The Court held that the essence of the amendments were a collateral attack on the ruling that Apotex infringed a valid patent. Both res judicata and issue estoppel were found to prevent Apotex from re-opening the question of validity, as that question was finally determined as between the parties. Since a change in the law was not found to be sufficient reason to re-open a previously decided case, there was insufficient reason to allow the amendment.

As for the claims sought to be added pursuant to the Competition Act, those were found to be better decided in a separate action, and not grafted onto a damages reference.

Copyright Cases

Appeal Dismissed: Federal Court Finds Real and Substantial Connection, Jurisdiction
Davydiuk v. Internet Archive Canada, 2014 FC 944

The Defendant, Internet Archive Canada (“IAC”), appealed the order of Prothonotary Aalto, who dismissed IAC’s motion for a permanent stay of the proceedings by the Plaintiff, Daniel Davydiuk (“Davydiuk”) in Ontario. The Prothonotary found that the Court had jurisdiction to hear the claim, and the circumstances in the case favoured hearing the claim in Canada. IAC argued that the matter should be heard in California.

Davydiuk commenced this action against IAC, alleging that IAC infringed his copyright by reproducing certain works on websites located on various website archive domains (e.g. the “Wayback Machine”) that he submitted are owned and controlled by IAC.

The Court heard this matter on a de novo basis, and agreed with the Prothonotary’s decision with respect to the ‘real and substantial connection’ analysis: the Court found that there is a real and substantial connection between the action and Canada. Furthermore, the Court considered the forum non conveniens argument advanced by IAC, and held that while some factors favoured California, it is “not clearly more appropriate”. Therefore, IAC failed to meet its burden.

The Court therefore came to the same conclusion as the Prothonotary, and dismissed the appeal.

Applicant Avoids Finding of Copyright and Trademark Infringement, Successful in Having Certification Mark Struck from the Register
Denturist Group of Ontario v. Denturist Association of Canada, 2014 FC 989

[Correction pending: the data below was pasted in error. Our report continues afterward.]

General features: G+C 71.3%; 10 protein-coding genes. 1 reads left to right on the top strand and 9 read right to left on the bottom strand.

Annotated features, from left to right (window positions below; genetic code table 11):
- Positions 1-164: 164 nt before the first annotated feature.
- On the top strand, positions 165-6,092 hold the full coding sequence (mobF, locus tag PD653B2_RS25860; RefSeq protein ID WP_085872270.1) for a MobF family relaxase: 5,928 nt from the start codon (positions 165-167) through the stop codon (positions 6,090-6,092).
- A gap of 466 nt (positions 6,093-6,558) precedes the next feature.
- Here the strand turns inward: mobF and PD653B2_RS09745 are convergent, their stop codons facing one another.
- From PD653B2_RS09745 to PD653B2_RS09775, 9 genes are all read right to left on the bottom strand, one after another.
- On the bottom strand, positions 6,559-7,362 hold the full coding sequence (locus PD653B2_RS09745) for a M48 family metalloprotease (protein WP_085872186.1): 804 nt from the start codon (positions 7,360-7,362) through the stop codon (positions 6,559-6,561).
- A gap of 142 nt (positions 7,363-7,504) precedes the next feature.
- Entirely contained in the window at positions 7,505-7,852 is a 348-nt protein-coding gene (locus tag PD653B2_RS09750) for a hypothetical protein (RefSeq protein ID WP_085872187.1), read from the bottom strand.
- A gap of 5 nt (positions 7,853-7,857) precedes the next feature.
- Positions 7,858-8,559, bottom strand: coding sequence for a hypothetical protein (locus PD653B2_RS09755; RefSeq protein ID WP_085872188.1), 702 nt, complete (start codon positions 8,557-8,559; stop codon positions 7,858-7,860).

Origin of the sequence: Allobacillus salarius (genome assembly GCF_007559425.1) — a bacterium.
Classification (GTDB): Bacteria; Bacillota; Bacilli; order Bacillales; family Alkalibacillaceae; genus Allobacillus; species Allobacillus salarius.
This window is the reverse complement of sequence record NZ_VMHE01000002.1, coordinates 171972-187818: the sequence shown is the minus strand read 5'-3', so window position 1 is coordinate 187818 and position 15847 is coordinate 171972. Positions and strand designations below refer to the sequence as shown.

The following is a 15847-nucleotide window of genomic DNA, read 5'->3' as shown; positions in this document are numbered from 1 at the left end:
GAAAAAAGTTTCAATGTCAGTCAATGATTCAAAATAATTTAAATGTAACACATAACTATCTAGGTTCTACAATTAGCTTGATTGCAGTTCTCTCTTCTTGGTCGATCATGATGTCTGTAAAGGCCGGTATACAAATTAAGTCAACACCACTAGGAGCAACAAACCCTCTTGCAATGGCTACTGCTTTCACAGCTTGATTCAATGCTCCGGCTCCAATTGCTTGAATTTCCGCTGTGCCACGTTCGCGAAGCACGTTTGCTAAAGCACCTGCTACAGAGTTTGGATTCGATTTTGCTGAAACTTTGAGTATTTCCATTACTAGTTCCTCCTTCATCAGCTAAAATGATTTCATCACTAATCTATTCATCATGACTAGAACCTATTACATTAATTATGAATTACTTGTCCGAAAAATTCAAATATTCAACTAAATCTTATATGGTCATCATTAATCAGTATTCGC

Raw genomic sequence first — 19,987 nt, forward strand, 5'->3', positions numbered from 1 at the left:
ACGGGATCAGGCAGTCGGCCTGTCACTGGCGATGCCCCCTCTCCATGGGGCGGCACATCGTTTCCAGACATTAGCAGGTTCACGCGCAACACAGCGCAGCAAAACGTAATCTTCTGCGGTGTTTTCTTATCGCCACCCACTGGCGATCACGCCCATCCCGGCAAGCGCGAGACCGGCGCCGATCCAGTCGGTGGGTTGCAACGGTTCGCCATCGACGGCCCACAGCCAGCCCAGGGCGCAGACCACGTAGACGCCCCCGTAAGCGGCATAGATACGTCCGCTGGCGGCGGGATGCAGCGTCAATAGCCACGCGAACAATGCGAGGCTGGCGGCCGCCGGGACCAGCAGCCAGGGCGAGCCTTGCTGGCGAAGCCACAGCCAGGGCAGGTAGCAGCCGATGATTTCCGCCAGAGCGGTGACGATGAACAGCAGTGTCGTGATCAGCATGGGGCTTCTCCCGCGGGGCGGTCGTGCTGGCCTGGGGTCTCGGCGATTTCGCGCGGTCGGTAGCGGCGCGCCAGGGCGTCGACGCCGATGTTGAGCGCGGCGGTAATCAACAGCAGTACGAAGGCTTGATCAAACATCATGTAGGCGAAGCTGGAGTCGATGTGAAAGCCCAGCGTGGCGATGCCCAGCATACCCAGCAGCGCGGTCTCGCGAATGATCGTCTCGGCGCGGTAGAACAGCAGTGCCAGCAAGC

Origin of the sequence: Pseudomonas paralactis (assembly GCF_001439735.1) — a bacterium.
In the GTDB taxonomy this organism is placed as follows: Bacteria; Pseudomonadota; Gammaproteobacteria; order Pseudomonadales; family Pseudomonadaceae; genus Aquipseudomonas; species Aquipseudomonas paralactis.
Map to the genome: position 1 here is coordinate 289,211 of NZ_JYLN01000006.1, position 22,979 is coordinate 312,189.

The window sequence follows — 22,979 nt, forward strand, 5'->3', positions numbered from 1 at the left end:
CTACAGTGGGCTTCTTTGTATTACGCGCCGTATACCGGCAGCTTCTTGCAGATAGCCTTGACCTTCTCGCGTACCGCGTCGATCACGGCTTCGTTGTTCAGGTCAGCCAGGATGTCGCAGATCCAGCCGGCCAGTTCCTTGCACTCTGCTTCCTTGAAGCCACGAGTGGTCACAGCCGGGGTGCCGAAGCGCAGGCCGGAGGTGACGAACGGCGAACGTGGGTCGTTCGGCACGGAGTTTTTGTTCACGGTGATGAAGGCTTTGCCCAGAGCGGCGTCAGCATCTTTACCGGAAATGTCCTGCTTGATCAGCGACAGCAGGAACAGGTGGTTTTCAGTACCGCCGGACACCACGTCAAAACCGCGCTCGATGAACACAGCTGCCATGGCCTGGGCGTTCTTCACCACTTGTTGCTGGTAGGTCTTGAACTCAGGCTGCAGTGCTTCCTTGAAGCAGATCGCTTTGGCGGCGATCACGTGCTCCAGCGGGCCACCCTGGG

The Applicant, the Denturist Group of Ontario (“DGO”) was seeking declaratory, injunctive and monetary relief against the Respondents (the Denturist Association of Canada (“DAC”) and the Denturist Association of Ontario (“DAO”)) to invalidate the DAC’s registered copyrights and certification mark, “DD”. The DAC owns four (4) copyright registrations that relate to “Denturism Codes” (the “DAC Copyright Registrations”), which identify the services denturists use when submitting claims to insurance companies or third party payers. The DAC was also granted a trademark registration for the certification mark “DD” for denturist services. The DAC’s members may use the mark, and others (non-members) may pay a fee to use it. The DGO was established as a cost-effective alternative organization to the DAO, and the DAO/DAC view the DGO as a competitor for membership fees. The Respondents attempted to pursue the DGO for the payment of “non-member” fees claiming copyright in certain Denturism Codes and fee guides used for billing, and for the right to use the professional designation “DD”.

The Court considered a number of issues in this case, namely: (1) whether copyright subsists in the works covered by the DAC Copyright Registrations (e.g. the DAC Procedural and Fee Guides); (2) whether copyright subsists in the 5-digit codes (and corresponding descriptions of denturist services covered by several of the DAC Copyright Registrations); (3) whether the DGO infringed copyright in the DAC Copyright Registrations; and (4) whether the “DD” certification mark is valid (clearly descriptive or non-distinctive).

First, the Court held that the DAC is the owner of the DAC Procedural and Fee Guides, and that copyright subsists in the DAC Copyright Registrations. However, the Court held that copyright does not subsist in the 5-digit codes (and corresponding descriptions) on the basis of insufficient originality or skill and judgment, and, as a result, that the DGO has not infringed the DAC’s copyright in the DAC Procedural and Fee Guides. Furthermore, the evidence before the Court was not sufficient to establish that the “DD” certification mark was clearly descriptive, but it did establish that it was not distinctive of the DAC and its licensees as of the relevant date. Accordingly, while the DGO members have used the “DD” designation, the Court held that it was not an infringement to do so.

Therefore, the DGO’s application to strike the DAC Copyright Registrations was dismissed, the DGO was held not to have infringed the copyright owned by the DAC, and the “DD” certification mark was invalidated and struck from the Register of Trademarks. The Court refused to award aggravated punitive or exemplary damages, but awarded damages to DGO in the amount of $10,000. Costs were also awarded to DGO.

Industry News

CIPO is now offering a phone appointment service. Clients may now request a meeting with one of CIPO’s Information Officers at the Client Service Centre.

CIPO announced that Austria and Singapore will join the Global Patent Prosecution Highway (GPPH) pilot. There are now 19 countries, including Canada, that are participating in the GPPH.

The BLG Life Sciences Group has published LIFESIGNS: Life Sciences Legal Trends in Canada, a Report on Intellectual Property, Litigation, Corporate Commercial legal trends and industry developments in Canada.


Chantal Saunders

Beverley Moore

Adrian J. Howard


Intellectual Property